Once his training is complete, Hercules sets off to prove his heroic potential. Along the way, he stops to save a damsel in distress, Megara. However, Megara proves to be an agent of Hades. When Hades finds out that Hercules is still alive and is attempting to regain entrance to Mount Olympus, he sets his sights on destroying the hero. The centerpiece of this section of the movie is an impressive duel between Hercules and the hydra, a multi-headed beast that regenerates multiple heads in place of any one that is cut off. Disney’s animators were assisted by computer animation for the sequence. It’s extraordinary, though not quite as seamlessly integrated as the computer-aided imagery of The Iron Giant or Tarzan.
Hercules is enjoyable, lighthearted fun, but not as emotionally involving as Beauty And The Beast or Tarzan. The musical numbers seem forced and out of place. The producers chose to use a gospel/R&B theme for the music, which while more commercially viable than, say, a Greek chorus, is not as authentic. Greek choruses can be funny, as Woody Allen proved in Mighty Aphrodite, but Woody’s chorus mostly sang show tunes and big band numbers so it’s a moot point. Music aside, Hercules takes every opportunity to slip in a comic aside. Some of them are so obvious that even a five year old will catch them (such as the “Air Herc” sandals), while a few took me a second to puzzle out (“Call I X I I!”).
Hercules was one of the first wave of animated classics released to DVD by Disney. As such, it shares the drawbacks of those other releases: it’s light on extras, it’s non-anamorphic, and it’s overpriced. The movie is presented in its original aspect ratio of 1.66:1. The movie perhaps has the widest, most garish, palette in a Disney movie since Alice In Wonderland. The bright scenes are not oversaturated, and exhibit no blooming or bleeding. The darker scenes in the Underworld have a dead-on black level without losing clarity. Audio is presented in Dolby Digital 5.1. The mix is active, fully utilizing all channels. The extras are limited to a making-of featurette that clocks in at nine minutes, and a music video for “Go The Distance.” It might qualify as an Easter egg, because it’s not listed on the packaging. The song in question was recorded for the closing credits by (shiver) Michael Bolton, but in the video it is performed (in Spanish) by pop heartthrob sensation Ricky Martin.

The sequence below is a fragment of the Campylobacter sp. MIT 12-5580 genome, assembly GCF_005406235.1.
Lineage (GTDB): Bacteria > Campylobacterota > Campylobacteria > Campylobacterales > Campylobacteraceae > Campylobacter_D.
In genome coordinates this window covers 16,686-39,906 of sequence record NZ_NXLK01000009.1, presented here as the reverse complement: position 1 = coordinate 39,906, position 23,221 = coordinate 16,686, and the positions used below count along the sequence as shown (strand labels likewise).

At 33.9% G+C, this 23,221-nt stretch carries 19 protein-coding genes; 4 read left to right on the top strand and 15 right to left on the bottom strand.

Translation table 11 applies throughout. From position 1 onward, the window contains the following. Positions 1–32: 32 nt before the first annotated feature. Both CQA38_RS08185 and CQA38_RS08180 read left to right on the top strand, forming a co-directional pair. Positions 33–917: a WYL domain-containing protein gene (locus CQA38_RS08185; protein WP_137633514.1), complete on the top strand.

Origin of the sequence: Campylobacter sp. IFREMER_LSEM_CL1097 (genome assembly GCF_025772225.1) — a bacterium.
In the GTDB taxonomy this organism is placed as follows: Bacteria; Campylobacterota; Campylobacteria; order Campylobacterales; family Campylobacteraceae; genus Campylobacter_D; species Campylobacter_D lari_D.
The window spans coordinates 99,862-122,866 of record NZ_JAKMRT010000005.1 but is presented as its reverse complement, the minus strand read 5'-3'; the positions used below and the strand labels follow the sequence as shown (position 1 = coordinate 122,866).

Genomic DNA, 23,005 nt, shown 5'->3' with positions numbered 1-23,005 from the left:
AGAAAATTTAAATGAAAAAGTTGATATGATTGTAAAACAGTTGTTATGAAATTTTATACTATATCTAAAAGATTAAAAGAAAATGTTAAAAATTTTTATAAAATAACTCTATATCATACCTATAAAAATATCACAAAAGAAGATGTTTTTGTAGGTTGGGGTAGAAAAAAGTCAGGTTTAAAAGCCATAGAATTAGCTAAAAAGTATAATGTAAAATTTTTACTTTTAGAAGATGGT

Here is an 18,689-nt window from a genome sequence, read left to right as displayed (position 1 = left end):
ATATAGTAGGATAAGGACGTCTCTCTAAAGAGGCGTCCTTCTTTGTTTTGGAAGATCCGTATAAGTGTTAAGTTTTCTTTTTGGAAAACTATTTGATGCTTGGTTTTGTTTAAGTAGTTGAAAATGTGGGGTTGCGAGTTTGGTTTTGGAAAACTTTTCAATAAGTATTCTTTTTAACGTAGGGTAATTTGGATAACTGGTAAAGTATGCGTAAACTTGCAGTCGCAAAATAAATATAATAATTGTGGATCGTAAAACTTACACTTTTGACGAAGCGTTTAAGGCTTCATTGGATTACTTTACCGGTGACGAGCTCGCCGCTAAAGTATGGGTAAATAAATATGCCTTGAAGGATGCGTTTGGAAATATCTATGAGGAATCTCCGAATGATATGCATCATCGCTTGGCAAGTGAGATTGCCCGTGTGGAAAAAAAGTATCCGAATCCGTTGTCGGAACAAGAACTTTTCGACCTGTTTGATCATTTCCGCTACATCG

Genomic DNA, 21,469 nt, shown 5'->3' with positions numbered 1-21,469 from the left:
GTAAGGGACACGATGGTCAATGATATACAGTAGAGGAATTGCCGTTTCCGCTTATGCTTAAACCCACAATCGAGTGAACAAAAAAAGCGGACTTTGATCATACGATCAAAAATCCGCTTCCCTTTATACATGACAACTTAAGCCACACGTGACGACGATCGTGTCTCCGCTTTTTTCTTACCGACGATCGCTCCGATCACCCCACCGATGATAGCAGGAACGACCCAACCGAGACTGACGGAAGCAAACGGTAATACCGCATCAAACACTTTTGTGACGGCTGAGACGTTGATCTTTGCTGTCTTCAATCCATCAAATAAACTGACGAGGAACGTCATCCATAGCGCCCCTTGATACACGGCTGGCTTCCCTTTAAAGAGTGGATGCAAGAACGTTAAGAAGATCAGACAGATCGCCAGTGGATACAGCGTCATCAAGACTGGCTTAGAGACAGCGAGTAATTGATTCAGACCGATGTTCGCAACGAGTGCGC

Lest I forget, there’s also that other extra that all the consumers are clamoring for: the “full-color character artwork on disc.” Ooh, they screenprinted the disc! That makes Disney’s inflated prices worthwhile!
Disney has a history of overcharging for their products, so it’s no surprise that their DVDs are overpriced. Hercules retails for $34.99US, though it can be found for less online and in discount stores. Fortunately, the prices have been lowered on their subsequent releases — The Aristocats recently debuted at a suggested price of $29.99US.
While not as satisfying as Tarzan, Hercules is a worthy addition to the collection of those entertaining young children or those who just like animated movies (like me). Just make sure you get it at a discount.
One little trivia tidbit. Gerald Scarfe was brought on board as the production designer. Scarfe directed the animated portions of Pink Floyd’s rock opera masterpiece, The Wall. Scarfe’s input gave Hercules its distinctive look that combines elements of classic Grecian art with the traditional look and feel of Disney animation.